You can't add dimensionless quantities willy-nilly for the simple fact that a particular dimensionless quantity represents a particular physical thing. Using the examples you gave, you can't add m/m to kg/kg because they represent different quantities; one is an angle and one is a partial mass content. This can even go for dimensional quantities though. So ...


6

I answered another unit based question very much related to this. In it, I pointed out that units are not a fundamental concept in the underpinnings of the universe. They are a concept which people have found helpful for relating the real world to mathematical equations we use to describe the world. Thus, their primary purpose is to be useful. In ...


5

There is a simple argument to see why dimensions must agree on both sides. To use innisfree's example, consider the (obviously wrong) equation $$m_e = c\tag{*}$$ $m_e$ being the mass of the electron and $c$ the speed of light. I assume I have written this equation in the International System units (kilograms, meters, seconds). Now if I want to write this ...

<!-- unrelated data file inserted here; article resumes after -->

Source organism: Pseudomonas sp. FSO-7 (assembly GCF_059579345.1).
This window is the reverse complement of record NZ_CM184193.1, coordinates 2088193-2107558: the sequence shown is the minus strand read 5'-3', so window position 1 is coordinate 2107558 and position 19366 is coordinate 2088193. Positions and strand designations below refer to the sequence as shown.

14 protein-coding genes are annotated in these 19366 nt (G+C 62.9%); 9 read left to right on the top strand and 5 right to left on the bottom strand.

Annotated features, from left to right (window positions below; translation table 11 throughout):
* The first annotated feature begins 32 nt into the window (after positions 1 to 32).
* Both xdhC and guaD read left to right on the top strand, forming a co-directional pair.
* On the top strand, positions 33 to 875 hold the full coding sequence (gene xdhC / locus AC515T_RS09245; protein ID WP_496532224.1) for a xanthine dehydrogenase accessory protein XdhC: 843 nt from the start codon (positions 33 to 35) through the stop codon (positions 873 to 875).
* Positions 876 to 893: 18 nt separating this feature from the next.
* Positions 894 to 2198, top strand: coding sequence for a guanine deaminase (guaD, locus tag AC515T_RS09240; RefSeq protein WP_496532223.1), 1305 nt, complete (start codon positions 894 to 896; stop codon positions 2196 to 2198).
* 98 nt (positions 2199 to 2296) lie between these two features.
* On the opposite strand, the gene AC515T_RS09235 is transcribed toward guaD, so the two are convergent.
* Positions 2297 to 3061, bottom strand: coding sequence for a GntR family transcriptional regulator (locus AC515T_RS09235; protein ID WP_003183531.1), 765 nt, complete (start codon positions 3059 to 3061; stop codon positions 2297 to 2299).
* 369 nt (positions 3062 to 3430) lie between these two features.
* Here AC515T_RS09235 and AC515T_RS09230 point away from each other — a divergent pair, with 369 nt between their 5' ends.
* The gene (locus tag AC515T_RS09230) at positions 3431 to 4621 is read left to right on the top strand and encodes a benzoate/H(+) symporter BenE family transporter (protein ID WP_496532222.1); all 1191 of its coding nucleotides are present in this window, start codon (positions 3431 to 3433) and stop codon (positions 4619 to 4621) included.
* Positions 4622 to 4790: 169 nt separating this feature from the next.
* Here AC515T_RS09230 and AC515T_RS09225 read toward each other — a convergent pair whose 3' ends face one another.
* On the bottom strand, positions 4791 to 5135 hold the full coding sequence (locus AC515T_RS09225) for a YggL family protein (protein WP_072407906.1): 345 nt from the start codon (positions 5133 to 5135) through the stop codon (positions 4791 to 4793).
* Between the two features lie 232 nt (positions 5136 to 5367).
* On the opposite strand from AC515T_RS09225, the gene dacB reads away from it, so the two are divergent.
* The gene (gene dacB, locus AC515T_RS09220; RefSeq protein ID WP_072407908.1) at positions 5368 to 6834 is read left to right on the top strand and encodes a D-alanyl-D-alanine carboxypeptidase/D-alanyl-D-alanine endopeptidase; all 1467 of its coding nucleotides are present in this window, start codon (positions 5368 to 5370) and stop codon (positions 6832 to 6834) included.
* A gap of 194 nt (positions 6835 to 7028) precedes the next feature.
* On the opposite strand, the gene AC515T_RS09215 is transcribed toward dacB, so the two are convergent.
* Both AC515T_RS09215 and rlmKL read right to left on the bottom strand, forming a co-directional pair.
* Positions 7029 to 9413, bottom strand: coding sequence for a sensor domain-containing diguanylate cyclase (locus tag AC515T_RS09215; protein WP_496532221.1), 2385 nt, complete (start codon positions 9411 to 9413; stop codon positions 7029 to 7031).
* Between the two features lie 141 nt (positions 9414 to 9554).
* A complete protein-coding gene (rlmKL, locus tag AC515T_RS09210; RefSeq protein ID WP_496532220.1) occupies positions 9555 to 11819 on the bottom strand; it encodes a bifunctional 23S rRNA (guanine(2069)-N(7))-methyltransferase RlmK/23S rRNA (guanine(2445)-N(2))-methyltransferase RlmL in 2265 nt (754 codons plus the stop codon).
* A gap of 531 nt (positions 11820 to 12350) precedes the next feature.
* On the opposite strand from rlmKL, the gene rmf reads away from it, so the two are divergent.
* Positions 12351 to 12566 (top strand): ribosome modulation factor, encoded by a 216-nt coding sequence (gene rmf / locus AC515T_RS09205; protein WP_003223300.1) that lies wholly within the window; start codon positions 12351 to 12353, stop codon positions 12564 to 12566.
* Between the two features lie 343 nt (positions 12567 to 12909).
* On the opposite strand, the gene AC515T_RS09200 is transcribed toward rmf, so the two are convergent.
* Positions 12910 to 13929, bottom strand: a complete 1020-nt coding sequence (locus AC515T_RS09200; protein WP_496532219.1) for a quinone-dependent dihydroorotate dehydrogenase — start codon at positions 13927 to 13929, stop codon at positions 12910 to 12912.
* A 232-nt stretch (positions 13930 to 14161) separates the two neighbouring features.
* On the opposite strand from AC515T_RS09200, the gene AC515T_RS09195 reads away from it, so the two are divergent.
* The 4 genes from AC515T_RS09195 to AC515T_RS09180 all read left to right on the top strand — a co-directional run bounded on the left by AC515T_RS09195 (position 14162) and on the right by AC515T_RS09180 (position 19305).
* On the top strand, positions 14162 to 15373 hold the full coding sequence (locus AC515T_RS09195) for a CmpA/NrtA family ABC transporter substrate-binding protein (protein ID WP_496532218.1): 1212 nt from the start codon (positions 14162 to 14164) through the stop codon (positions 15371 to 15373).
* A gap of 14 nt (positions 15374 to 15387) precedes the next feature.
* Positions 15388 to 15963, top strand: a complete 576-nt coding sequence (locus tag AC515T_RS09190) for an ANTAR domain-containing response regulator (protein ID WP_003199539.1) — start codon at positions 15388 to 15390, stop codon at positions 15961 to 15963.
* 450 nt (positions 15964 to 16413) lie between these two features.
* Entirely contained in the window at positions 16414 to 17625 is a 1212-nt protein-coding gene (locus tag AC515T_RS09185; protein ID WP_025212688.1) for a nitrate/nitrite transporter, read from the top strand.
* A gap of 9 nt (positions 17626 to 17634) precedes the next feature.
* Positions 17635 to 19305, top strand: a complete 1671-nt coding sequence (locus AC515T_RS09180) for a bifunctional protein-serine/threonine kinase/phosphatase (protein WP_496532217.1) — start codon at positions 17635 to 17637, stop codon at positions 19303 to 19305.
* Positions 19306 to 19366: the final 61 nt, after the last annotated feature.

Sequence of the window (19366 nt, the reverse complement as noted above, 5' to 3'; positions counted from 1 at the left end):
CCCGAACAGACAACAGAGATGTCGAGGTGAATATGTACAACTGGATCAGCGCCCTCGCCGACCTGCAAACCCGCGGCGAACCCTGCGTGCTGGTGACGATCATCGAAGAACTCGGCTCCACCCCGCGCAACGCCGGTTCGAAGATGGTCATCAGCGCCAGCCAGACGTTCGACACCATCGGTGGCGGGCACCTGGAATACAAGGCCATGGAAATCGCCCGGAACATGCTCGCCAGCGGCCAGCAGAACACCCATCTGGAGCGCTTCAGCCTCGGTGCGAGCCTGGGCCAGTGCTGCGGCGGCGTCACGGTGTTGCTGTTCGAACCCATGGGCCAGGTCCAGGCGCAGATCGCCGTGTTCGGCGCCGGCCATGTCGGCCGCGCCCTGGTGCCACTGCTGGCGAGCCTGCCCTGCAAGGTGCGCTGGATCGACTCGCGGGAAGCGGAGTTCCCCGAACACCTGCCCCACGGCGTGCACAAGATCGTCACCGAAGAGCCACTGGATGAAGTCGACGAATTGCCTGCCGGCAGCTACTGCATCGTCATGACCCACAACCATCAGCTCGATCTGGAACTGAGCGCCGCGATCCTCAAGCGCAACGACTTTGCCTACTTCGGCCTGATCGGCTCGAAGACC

4

First of all, there is no real or observable lines. Even the magnetic and electric fields are nice and abstract fields which describe observable forces. The term "line" you read is an old unit of magnetic flux. One line is the flux of a uniform magnetic field of one gauss across a surface of one square centimeter perpendicular to the field, $$1\ line = 1 ...


4

If I've understood your question correctly, you're looking for a case in physics where angles are added to any dimensionless but non-angular quantity. I don't think this happens too often, but it's possible. For example, consider a gauge transformation of QED. The electron field transforms as $$\psi \to e^{ie\theta(x)} \psi$$ so $\theta(x)$ is an angle. But ...


3

I personally think that one should not confuse an angle, say $\alpha$, and the ratio between $\ell$ the arc length of a circle and its radius $r$, at least from the outset. As far as fundamental concepts are concerned, angles need a new type of "thing" to be talked about; they are neither a length nor a time interval for example. Moreover, from a ...


3